De Young, A., Kenardy, J., & Cobham, V. (2011). Trauma in early childhood: a neglected population. Clin Child Fam Psychol Rev, 14, 231-250.

This study looks at childhood trauma and the interaction between development stage and the development of post-traumatic stress disorder (PTSD). One of the things the researchers highlight is that the diagnostic criteria for PTSD is not developmentally-sensitive. As a result, diagnosis in children may be over-inclusive because a normal reaction to trauma at different developmental stages may look like PTSD in adults. On the other hand, it could be under-inclusive, because children experiencing PTSD may not exhibit all of the maladaptive hallmarks one would anticipate in an adult patient.

Eisenhruch, M. (1991). From post-traumatic stress disorder to cultural bereavement: diagnosis of Southeast Asian refugees. Soc Sci Med, 33(6), 673-80.

Not only do cultural differences impact treatment, but they may also impact diagnosis, because normative behaviors differ across cultures. In this study, Eisenhruch examines a phenomenon he refers to as cultural bereavement among the Southeast Asian refugee community. The hallmarks of this phenomenon match the diagnostic criteria for posttraumatic stress disorder. However, Eisenhruch suggests that, culturally, those behaviors are adaptive rather than maladaptive. As a result, treatment or intervention may have long-term negative consequences rather than the intended positive consequences.

Hall, R. (2005). Childhood posttraumatic stress disorder: a comprehensive analysis of recognized treatment options considering the neurobiological impact of trauma (Doctoral dissertation). Chicago School of Professional Psychology, Chicago. Retrieved from ProQuest. (UMI 3239722).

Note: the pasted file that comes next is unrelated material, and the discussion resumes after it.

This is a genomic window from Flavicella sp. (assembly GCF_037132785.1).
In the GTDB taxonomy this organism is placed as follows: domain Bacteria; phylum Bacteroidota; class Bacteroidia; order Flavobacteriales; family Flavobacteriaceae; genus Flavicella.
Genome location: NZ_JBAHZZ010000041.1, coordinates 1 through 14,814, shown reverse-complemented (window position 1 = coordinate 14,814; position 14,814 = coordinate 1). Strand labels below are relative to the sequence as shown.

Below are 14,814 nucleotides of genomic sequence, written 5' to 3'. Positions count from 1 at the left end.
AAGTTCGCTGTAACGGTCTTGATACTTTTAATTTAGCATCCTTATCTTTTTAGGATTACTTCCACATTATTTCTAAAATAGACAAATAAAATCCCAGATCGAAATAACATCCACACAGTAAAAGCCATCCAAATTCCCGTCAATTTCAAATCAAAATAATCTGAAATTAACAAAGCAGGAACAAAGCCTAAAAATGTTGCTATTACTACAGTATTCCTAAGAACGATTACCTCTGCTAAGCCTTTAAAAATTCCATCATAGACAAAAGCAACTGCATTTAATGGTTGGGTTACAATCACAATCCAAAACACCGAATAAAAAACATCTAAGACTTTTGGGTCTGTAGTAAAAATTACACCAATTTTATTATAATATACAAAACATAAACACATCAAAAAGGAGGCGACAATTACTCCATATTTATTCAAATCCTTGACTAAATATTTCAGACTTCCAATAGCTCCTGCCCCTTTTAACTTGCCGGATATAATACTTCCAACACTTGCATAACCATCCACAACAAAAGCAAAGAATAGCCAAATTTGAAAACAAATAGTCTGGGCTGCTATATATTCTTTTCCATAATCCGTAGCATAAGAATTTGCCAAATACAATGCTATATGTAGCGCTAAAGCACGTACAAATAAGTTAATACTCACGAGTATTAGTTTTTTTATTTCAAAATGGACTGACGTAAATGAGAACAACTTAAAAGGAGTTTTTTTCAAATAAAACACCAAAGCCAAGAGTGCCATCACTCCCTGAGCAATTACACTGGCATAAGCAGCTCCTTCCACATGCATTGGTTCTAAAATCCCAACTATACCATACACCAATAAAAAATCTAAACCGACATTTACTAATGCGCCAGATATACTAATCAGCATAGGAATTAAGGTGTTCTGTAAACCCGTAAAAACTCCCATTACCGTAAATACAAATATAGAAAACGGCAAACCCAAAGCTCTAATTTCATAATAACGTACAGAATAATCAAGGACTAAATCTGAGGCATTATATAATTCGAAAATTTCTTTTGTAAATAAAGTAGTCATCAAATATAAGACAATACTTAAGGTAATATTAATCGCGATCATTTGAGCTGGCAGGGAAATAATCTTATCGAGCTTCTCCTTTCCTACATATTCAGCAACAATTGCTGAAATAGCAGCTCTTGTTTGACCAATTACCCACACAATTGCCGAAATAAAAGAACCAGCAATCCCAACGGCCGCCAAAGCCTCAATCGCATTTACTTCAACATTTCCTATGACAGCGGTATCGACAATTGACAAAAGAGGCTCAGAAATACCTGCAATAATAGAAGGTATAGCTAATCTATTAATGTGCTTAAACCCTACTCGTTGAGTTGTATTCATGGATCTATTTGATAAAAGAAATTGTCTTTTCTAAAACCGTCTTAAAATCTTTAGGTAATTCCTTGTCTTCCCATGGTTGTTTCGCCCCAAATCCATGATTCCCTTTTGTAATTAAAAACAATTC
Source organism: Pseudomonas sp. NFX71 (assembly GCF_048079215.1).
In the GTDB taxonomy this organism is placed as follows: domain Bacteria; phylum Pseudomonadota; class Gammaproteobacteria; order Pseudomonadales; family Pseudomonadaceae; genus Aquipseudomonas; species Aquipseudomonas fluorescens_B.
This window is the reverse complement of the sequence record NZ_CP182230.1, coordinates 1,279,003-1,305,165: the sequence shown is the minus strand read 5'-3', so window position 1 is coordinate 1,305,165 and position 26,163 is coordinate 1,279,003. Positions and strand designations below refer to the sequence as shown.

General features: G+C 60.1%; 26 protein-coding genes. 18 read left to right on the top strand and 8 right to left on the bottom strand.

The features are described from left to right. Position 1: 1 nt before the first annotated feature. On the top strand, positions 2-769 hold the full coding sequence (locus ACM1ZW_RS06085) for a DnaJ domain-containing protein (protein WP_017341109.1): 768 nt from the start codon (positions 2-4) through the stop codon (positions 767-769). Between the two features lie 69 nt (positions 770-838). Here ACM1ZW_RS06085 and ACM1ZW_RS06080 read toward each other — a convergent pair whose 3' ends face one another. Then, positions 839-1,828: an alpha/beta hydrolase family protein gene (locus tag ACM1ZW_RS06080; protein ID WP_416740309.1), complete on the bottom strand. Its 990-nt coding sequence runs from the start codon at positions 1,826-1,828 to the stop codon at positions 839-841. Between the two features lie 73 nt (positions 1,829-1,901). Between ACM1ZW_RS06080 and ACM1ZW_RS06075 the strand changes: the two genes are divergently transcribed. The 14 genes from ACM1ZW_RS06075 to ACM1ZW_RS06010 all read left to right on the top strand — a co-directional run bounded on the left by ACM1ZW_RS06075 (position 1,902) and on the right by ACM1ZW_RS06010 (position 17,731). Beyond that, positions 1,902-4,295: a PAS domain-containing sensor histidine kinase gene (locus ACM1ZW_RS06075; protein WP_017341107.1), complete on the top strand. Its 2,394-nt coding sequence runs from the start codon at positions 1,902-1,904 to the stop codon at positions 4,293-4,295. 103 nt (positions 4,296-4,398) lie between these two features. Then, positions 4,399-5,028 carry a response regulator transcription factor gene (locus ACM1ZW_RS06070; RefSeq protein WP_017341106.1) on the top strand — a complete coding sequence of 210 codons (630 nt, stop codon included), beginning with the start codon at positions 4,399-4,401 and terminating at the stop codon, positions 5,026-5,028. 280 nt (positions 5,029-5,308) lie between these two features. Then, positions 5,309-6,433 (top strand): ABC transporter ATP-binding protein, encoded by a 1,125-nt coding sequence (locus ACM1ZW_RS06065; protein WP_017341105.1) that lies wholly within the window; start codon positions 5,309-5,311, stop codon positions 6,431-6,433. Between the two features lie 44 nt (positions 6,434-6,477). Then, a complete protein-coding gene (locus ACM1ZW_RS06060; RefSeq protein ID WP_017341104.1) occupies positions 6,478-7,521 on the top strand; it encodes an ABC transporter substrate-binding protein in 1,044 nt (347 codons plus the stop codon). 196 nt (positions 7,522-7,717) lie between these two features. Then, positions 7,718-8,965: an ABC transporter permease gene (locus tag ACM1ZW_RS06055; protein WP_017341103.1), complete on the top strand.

In this work, Hall examines neurobiological changes that occur as the result of childhood trauma, resulting in possible alterations in neural circuitry. These changes have the ability to impact functioning on multiple levels: behavioral, cognitive, emotional, and social. Because all four of these components are influenced by cultural norms and guidelines, it seems clear that potential changes will interact with cultural background in individual patients. Furthermore, Hall looks at the impact of socioeconomic background, a component of culture, on normal development, and suggests that because schools are expected to serve multiple roles for these children (counselors, nurses, referees, meal providers, parents) that schools have a compromised ability to educate (2005, p.4), suggesting that the impact of trauma and a culturally competent approach to the treatment of trauma might naturally extend beyond the traumatized individual.

Henry, J., Sloane, M. & Black-Pond, C. (2007). Neurobiology and neurodevelopmental impact of childhood traumatic stress and prenatal alcohol exposure. Language, Speech, & Hearing Services in Schools, 38(2), 99-108.

This study examines the impact of the combination of childhood traumatic stress in the form of abuse, neglect, or sexual abuse, and prenatal alcohol exposure on childhood development. It finds that they are negatively correlated with intelligence scores and positively correlated with neurodevelopmental deficits and some behavioral disorders. The research suggests that teachers or speech pathologists have to change their approaches to work with these students. While an atmosphere of abuse may not be a typical cultural hallmark, this research does indicate the important role that environment plays in development.